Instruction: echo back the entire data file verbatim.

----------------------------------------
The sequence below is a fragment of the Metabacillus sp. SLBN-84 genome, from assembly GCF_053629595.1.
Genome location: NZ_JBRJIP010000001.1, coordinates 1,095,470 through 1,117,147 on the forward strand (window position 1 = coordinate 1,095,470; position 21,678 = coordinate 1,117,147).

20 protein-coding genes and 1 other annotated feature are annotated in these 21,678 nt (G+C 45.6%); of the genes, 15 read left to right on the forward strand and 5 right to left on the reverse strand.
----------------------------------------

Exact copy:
The sequence below is a fragment of the Metabacillus sp. SLBN-84 genome, from assembly GCF_053629595.1.
Genome location: NZ_JBRJIP010000001.1, coordinates 1,095,470 through 1,117,147 on the forward strand (window position 1 = coordinate 1,095,470; position 21,678 = coordinate 1,117,147).

20 protein-coding genes and 1 other annotated feature are annotated in these 21,678 nt (G+C 45.6%); of the genes, 15 read left to right on the forward strand and 5 right to left on the reverse strand.